Two existing flood management structures in U.S. Army Garrison Fort Gordon, Georgia, were evaluated for potential retrofitting to address water-quality impacts, pursuant of U.S. Army Garrison Fort Gordon’s storm water management program. Stormwater calculations were computed according to the Georgia Stormwater Management Manual, including drainage area delineations, design-storm runoff volumes and peak discharges, stage-storage and stage-discharge curves, and outflow calculations. The results of these analyses were compared to Georgia’s regulatory requirements for dry detention basins. The two existing flood management structures did not meet the requirements for a dry detention basin. Planning-level analyses for these basins indicate that the existing structures do not have adequate storage capacity for the overbank flood design-storm runoff volume (25-year, 24-hour storm) or the extreme flood design-storm runoff volume (100-year, 24-hour storm) and neither storm water structural control 2 nor storm water structural control 3 has the emergency spillway needed to safely convey overflows. Furthermore, land use changes (forest removal) and the risk for additional sediment loads to these structures may reduce available storage volume, increasing the risk for design failure. Three potential retrofit alternatives were provided for planning purposes only, with a brief discussion of advantages and disadvantages of each alternative retrofit strategy.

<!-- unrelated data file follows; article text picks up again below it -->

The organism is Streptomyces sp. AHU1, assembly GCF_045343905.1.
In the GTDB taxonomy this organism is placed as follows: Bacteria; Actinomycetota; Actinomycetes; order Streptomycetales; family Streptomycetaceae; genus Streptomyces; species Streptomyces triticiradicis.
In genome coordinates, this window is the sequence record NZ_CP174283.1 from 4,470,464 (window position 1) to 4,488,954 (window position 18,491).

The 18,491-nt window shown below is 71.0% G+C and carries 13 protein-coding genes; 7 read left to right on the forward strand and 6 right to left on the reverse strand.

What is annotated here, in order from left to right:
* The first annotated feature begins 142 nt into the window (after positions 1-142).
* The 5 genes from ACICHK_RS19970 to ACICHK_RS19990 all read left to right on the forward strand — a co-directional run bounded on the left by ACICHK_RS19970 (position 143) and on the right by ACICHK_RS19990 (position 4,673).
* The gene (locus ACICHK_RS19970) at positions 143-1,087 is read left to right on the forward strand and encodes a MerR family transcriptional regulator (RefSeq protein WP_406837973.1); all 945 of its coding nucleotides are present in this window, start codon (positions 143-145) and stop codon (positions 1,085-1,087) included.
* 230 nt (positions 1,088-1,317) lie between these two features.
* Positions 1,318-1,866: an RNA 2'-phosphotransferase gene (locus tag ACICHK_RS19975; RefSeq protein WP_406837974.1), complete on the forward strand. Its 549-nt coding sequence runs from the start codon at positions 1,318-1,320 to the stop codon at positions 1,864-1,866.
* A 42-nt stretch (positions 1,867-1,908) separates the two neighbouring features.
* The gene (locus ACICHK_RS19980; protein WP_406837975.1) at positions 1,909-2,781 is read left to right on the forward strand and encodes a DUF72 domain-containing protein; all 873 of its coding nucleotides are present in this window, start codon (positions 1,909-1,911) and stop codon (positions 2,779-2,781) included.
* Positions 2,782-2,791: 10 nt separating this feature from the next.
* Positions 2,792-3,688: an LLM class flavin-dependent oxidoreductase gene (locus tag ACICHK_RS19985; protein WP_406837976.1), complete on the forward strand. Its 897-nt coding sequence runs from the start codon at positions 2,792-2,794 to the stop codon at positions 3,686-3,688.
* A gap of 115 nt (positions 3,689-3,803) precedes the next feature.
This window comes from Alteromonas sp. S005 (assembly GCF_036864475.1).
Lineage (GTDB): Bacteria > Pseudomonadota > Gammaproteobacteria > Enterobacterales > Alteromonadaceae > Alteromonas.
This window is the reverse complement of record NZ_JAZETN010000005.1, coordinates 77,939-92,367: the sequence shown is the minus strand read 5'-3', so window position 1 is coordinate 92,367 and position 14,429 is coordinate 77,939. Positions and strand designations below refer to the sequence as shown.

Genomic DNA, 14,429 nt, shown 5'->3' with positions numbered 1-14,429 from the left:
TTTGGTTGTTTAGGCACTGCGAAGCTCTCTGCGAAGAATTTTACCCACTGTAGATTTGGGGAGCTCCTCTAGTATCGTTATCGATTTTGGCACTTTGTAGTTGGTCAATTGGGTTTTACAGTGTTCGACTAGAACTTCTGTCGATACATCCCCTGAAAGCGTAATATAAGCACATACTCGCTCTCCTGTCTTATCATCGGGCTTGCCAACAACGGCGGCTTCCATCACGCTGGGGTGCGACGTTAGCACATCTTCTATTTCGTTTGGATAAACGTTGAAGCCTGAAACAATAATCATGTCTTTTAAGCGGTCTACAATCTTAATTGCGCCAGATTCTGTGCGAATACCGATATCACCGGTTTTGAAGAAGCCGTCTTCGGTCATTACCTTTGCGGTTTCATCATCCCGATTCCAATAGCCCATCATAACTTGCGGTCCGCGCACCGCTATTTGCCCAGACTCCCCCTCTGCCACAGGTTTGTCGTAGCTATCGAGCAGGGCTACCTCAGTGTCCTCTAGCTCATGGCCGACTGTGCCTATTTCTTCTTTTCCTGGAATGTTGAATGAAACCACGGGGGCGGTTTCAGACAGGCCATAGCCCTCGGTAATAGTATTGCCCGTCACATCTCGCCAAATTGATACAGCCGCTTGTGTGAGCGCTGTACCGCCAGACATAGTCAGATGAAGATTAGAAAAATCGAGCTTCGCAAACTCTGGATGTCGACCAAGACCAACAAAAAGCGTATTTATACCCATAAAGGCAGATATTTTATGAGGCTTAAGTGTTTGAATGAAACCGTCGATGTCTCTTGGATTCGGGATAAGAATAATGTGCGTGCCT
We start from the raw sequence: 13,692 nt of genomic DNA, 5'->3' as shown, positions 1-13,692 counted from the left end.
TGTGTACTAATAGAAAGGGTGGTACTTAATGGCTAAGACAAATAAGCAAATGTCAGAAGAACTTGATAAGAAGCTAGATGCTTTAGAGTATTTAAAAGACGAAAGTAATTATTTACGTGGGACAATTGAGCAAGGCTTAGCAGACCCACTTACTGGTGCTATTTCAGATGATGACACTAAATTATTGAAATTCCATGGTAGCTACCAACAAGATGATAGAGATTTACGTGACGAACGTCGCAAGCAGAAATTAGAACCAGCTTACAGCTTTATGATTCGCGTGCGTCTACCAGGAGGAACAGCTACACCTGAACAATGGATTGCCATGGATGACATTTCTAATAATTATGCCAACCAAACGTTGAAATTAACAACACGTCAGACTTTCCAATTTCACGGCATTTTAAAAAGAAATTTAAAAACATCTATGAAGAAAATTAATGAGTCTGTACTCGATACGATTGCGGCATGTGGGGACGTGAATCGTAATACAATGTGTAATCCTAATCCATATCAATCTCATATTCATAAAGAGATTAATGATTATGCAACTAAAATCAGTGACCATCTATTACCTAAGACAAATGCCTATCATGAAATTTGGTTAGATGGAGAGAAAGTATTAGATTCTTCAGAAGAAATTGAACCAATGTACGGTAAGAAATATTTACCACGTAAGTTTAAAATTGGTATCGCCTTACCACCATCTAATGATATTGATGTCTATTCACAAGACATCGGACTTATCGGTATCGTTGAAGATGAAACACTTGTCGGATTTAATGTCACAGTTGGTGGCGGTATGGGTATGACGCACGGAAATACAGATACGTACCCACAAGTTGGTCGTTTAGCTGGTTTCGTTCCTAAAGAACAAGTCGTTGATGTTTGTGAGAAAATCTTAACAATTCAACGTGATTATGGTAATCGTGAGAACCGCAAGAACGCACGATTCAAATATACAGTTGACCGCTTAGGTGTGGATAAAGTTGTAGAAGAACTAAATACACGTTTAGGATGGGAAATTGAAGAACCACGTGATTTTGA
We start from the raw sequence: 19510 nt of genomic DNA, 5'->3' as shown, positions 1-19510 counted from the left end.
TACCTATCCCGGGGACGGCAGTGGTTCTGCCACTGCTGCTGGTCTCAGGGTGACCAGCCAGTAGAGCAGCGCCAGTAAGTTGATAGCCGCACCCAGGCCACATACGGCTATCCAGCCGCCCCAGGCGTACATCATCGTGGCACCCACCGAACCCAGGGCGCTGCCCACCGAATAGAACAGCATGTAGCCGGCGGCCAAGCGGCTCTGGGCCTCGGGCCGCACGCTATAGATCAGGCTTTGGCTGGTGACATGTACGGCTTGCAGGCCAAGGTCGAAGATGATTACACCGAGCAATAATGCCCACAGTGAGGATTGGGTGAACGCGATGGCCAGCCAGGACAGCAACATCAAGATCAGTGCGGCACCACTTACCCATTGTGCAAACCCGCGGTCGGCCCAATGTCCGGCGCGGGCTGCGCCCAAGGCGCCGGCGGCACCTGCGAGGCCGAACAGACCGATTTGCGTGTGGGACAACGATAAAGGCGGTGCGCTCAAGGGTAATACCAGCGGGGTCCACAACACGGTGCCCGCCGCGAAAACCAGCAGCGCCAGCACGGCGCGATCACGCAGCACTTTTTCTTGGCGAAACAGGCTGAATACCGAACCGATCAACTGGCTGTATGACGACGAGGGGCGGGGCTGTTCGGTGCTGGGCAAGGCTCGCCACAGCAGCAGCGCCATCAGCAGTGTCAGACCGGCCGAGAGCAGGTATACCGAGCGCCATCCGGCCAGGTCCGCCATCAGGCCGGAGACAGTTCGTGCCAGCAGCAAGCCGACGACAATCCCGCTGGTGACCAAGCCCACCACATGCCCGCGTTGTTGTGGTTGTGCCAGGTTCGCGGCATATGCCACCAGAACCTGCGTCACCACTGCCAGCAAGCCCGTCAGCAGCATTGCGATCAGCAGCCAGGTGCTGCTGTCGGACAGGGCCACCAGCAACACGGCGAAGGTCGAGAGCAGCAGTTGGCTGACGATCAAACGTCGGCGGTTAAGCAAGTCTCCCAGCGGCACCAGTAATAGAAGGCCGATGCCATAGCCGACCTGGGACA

|Title||Evaluation of two existing flood management structures in U.S. Army Garrison Fort Gordon, Georgia, 2020|
|Authors||Charles C. Stillwell|
|Publication Subtype||USGS Numbered Series|
|Series Title||Open-File Report|
|Record Source||USGS Publications Warehouse|
|USGS Organization||South Atlantic Water Science Center|